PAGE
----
This subject has become my hobby horse lately. While we’ve got it out, I might as well ride it until I get splinters in my butt.
One of the rationalizations from the Big 5 publishers who are doing agency pricing with the ebook editions of their books was that “they would be able to better respond to the marketplace and adjust prices accordingly.” Macmillan’s John Sargent, he of the opposing side of the infamous Amazon delisting crisis of 2010, made a post to his blog that included this paragraph:
For physical books, the majority of new release hardcovers are published in cheaper paperback versions over time. We will mirror this price reduction in the digital world. It is too early to estimate the timing of the price reductions for those cases in which we do not issue a paperback edition. If we do issue a paperback, we will drop the digital price to $9.99 or lower at publication date (if not before). The price differential between the book and the e-book will become smaller at the lower price points.
That sounds great, if it were actually to be happen. My faith in that was close to zero. One of my takeaways of the whole struggle as someone totally on the outside is that the publishers wanted more control of the retail experience in the case of ebooks, and that this probably was going to end poorly for them. My take was and is that publishers think they understand their customers, but in fact have spent the 20th century isolating themselves from them through the layers of distribution. (For writers, add one step further away from the endpoint of the customer.) Their self-image of an industry is that they understand the customer and have a relationship with them, but in practice they don’t. Here’s an example – suppose Macmillan wanted to get in touch with people who have purchased a Macmillan book in the last year and offer them special deals. Could they do that? No? OK then. Could Amazon or Barnes and Noble? To some extent they could, the latter if you were a B&N club member I’m guessing and the former for books bought through them. The publishers, not so much.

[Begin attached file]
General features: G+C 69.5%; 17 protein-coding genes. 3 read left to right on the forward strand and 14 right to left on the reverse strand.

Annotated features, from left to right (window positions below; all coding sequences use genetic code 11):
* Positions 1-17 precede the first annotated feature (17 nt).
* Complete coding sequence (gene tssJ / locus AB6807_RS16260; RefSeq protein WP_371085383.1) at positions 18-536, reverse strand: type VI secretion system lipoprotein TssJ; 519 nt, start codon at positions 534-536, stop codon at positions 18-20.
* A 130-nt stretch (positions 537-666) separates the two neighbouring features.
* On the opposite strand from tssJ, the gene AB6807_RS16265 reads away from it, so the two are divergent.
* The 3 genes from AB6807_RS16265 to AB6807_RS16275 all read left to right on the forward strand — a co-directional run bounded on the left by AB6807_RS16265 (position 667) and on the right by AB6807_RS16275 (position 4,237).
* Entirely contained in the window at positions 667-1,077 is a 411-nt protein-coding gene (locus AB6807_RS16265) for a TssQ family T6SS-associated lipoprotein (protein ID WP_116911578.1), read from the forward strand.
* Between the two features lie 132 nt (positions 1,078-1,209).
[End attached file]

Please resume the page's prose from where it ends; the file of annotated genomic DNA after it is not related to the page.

Here’s another concrete example of price policy gone awry, since I’m enjoying presenting these. I’ve been a fan of Max Allan Collins since I was 12 years old and he was writing the Dick Tracy comic strip. His mystery novels are some of my comfort reading – not high art but they don’t have to be. I just enjoy them. I happened to notice that his novel A Killing in Comics is available on Kindle at the price of $11.99. This is a book that was published in 2007. Worse than that, I bought a paper copy in remainders for $2.99 right at two years ago. Whatever it’s reasonable print life might be, that is over enough that the publisher sold it to a book discounter for less than a quarter on the dollar yet at time of this posting the ebook is still priced at $11.99. Now, this book is Penguin so I’m not blaming Sargent or his organization directly as responsible for this particular instance. I am pointing out that agency pricing was sold by the big publishers as A Thing That Will Happen and It Might Smell Like Medicine But Is Good For You, You Fussy Children AKA “our customers.” It doesn’t take too many of these examples where I begin to build a brand contempt for the companies who claim they are ultimately helping me while clearly price gouging me.
I never believed Sargent’s statement because I doubt anyone at these publishing houses 1) cares much about lowering prices 2) is getting paid to lower prices of books or even make sure they are appropriate with the lifecycle of the print version or 3) even have that much control over their catalog. If I hazarded a guess as an uniformed outsider, they splat it out there and then generally leave it for all but the most high profile writers. The midlist writers like Collins probably don’t get a lot of attention in that process.
One of the big debates is “if books are self-published how do I know they aren’t crap?” Well, big publisher books can also be crap and the Kindle version can cost four times what a lot of the self-published books are. Maybe you come out to the good by getting four rolls of the dice for your money. That’s why the sample was invented.